Locals Strand Russian Oligarch’s Yacht In Norway


At a northern Norwegian port town, a 223-foot superyacht owned by Russian oligarch and former KGB agent Vladimir Strzhalkovsky is now stuck because nobody nearby is willing to sell fuel to keep it on its way. Strzhalkovsky has not been sanctioned by the European Union over the unfolding war in Ukraine, but locals have (clearly) taken matters into their own hands. The oligarch whose ship has been targeted in that northern Norwegian jurisdiction, which is called Narvik, also used to lead the large mining company Norilsk Nickel. The ship “offers charter trips for winter getaways. But its captain says a recent trip fell through, and he now wants to bring the ship back to its home port in Malta,” according to an NPR report. As oil supplier Sven Holmlund put it: “Why should we help them? They can row home. Or use a sail.”

This occasion is far from the first time that a so-called superyacht tied to a wealthy Russian oligarch has seen its free travel jeopardized in connection to the ongoing war in Ukraine. In Spain, authorities have apparently seized three such vessels, and the U.S. Justice Department helped announce the launch this week of an international task force to work on issues including going after these assets of Russian oligarchs. In fact, the department said, U.S. officials had already helped with overseas seizures: “In the last three weeks alone, information provided by U.S. law enforcement to foreign partners has contributed to the restraint of multiple vessels controlled by sanctioned individuals and entities,” the department said in their statement from this Wednesday. These seizures have significant ramifications — the values of these yachts are routinely in the hundreds of millions of dollars, meaning that slices of these oligarchs’ fortunes have suddenly ended up essentially frozen.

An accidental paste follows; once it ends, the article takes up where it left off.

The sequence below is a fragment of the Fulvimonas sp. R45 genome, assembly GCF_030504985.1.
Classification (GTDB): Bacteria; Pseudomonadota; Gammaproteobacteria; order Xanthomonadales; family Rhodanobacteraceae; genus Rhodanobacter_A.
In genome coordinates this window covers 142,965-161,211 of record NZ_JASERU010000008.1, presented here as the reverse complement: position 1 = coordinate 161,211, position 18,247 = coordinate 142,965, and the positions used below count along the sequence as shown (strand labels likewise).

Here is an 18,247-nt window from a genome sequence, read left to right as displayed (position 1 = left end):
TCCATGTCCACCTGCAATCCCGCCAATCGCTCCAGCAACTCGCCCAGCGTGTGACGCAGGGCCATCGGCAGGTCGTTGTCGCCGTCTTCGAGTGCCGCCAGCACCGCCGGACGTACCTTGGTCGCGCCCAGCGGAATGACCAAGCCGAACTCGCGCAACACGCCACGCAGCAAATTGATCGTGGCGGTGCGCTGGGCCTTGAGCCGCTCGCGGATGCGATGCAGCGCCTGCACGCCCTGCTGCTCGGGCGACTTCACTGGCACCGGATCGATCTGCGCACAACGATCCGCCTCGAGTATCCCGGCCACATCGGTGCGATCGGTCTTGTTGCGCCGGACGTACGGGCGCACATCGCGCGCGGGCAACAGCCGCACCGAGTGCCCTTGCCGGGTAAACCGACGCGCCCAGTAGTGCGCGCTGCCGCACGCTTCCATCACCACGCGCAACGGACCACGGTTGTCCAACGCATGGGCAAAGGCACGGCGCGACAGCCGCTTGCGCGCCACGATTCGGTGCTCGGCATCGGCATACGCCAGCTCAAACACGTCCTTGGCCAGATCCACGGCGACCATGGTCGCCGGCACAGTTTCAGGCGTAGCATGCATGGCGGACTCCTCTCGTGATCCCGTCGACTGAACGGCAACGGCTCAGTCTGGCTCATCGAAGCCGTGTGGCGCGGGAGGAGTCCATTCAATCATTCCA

Interestingly, one of the large yachts that has been subjected to seizure by Spanish authorities is the same vessel that a Ukrainian engineer recently tried to sink in outrage over the Russian invasion. That yacht is called the Lady Anastasia, and the individual who targeted it — Taras Ostapchuk — was revealed to be heading to his home country after getting released on bail. He apparently intended to join the fight against Russian invaders and said in court: “I don’t regret anything I’ve done and I would do it again.” In another instance (as previously reported on this site), a remarkably high-dollar vessel that is apparently the world’s largest sailing yacht and is owned by Russian billionaire Andrey Igorevich Melnichenko has been seized by the Italian government amid the worldwide push to hold the Putin regime economically accountable for the unfolding Russian invasion of Ukraine. (Italian authorities ID’ed the vessel as the biggest sailing yacht.) That yacht under dispute is some 470 feet long and is worth around $578 million — a huge asset, both in terms of physical size and financial value.